In an age where virtually every one of life's biggest expenses are covered by “expendable” company benefits, many investors and employees alike are growing more concerned over their financial future – with good reason. 1.2 million jobs were shed in the first two months of 2009, and the trend is not expected to buck. However, the good news is that most future retirees and savers will be unaffected, at least in their retirement savings, if they were to lose their job.
Untying your job and your golden years
The popularity of 401k programs has tied many people to their job. The good news is that the overwhelming majority of 401k programs have little exposure to your employment, as long as you selected diversified stocks. 401k programs by-in-large are kept with unrelated financial firms and are not tied to the financial good standing of your employer. However, you may need to worry about the possibility of bank failure; retirement accounts are protected by the SIPC up to $250,000; in most cases, this may not be enough if you're nearing retirement and have one million in your 401k.
Pension programs are immune to bankruptcy
Pension programs that pay a percentage of your pre-retirement wage every month are protected by accounting rules. Currently, pension programs and future benefits for retirees are kept off the books of businesses and protected against bankruptcy and loss. Check with your employer and see if your current pension program is a qualified program, which would be a pension that is protected against loss by a private insurer. In many cases, the PBGC or Pension Benefit Guaranty Corp., will back the value of your pension to the tune of $54,000 per year. Though this may not be enough to cover the full payment of several high earning fields, it’s a respectable wage and enough an income for most people, even if it means trimming down on your standard of living.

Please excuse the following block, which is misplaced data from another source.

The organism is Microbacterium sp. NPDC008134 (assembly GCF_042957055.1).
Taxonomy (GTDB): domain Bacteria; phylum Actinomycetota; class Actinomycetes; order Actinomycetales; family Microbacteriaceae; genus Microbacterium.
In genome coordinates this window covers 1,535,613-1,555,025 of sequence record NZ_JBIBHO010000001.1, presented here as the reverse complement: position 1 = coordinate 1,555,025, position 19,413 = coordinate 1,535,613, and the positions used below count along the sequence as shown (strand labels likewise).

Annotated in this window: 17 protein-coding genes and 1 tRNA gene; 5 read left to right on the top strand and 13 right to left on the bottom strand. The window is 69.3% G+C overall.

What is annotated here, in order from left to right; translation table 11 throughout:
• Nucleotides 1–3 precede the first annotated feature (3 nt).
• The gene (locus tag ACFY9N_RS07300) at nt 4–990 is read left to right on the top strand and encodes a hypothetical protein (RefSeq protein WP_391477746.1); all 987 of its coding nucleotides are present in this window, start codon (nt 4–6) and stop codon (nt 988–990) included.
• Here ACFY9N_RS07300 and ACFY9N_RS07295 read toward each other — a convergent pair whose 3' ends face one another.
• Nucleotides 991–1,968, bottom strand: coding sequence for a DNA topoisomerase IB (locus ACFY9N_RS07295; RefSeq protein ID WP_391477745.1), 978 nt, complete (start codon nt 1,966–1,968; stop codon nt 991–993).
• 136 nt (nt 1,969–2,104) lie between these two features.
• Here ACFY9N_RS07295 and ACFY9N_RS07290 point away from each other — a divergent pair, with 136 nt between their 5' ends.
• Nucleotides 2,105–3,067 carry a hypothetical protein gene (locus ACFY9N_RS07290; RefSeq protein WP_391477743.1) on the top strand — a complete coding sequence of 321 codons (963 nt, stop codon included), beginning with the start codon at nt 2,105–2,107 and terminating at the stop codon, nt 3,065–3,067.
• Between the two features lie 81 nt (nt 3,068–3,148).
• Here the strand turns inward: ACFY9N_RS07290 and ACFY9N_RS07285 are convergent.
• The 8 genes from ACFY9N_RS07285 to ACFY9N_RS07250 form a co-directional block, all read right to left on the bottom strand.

How to protect yourself
The first step is to make sure that all of your information with your current and former employer is 100% accurate. In the event that your pension gets taken over by an insurance company, they'll need to contact you. And since you will have lost your job and no longer make the daily trip to the workplace, contact may be more difficult than you think.
The human resources department at your current employer can tell you if your information is up to date, and they can also give you information about the company that backs your pension for further due diligence on your own.
Insurance assets are fly-by-night
If you've ever purchased a home with a mortgage, you know there's a huge market for secondary financial assets. Many insurance companies write the plan, but then sell the policy to someone else. In many cases, you'll never know the transaction even took place. The best bet is to make consistent contact with the human resource department annually to know who is backing your pension.